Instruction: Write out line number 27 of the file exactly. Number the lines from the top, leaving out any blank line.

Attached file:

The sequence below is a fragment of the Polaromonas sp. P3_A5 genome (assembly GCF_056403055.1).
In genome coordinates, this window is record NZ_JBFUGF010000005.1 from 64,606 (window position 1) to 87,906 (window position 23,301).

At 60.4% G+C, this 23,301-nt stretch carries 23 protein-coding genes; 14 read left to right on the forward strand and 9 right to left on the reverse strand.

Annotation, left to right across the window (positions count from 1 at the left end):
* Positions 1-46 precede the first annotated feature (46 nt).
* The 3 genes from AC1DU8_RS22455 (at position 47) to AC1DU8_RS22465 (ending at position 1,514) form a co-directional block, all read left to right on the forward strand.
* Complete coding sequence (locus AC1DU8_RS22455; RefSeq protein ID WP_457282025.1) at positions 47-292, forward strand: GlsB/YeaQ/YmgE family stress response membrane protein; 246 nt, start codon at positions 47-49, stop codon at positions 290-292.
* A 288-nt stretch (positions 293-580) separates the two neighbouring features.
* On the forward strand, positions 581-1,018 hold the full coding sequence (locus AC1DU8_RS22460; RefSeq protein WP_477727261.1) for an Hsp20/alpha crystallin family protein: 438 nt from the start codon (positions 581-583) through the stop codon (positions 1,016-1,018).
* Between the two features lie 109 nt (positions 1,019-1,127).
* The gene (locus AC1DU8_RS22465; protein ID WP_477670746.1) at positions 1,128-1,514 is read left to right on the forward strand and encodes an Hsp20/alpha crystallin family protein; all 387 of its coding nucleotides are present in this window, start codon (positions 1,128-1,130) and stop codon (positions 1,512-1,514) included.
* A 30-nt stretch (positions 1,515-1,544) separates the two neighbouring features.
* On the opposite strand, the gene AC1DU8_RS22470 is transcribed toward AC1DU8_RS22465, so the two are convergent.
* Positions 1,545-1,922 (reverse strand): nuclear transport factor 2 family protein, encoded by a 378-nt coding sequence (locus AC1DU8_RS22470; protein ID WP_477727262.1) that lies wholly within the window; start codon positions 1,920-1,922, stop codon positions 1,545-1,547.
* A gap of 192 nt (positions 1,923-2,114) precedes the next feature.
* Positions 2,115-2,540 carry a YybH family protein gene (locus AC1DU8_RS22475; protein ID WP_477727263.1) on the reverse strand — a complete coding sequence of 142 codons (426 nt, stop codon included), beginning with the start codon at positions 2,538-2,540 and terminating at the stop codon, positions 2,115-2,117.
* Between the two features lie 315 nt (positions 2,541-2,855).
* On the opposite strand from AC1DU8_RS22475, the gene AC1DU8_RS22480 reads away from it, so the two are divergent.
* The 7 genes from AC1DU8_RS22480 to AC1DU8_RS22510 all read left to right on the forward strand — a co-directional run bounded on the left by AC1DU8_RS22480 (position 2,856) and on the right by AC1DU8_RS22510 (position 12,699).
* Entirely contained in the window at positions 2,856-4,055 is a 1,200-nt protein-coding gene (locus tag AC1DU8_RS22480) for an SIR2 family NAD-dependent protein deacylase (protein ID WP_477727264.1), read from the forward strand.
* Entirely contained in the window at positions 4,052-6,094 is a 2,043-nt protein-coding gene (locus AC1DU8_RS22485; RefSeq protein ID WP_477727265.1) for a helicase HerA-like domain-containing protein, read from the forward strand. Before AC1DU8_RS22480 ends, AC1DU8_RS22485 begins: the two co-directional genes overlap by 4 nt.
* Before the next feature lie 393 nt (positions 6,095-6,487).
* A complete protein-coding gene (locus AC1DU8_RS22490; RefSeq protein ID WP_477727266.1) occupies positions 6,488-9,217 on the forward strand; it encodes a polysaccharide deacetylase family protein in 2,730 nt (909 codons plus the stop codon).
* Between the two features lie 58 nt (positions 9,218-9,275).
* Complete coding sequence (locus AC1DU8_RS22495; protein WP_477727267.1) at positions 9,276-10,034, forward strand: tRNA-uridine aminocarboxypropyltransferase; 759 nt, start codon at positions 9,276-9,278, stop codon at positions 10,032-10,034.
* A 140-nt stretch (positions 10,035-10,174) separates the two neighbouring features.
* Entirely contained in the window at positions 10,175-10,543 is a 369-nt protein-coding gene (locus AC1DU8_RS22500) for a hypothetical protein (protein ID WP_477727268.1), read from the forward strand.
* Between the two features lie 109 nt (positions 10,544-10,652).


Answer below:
* Entirely contained in the window at positions 10,175-10,543 is a 369-nt protein-coding gene (locus AC1DU8_RS22500) for a hypothetical protein (protein ID WP_477727268.1), read from the forward strand.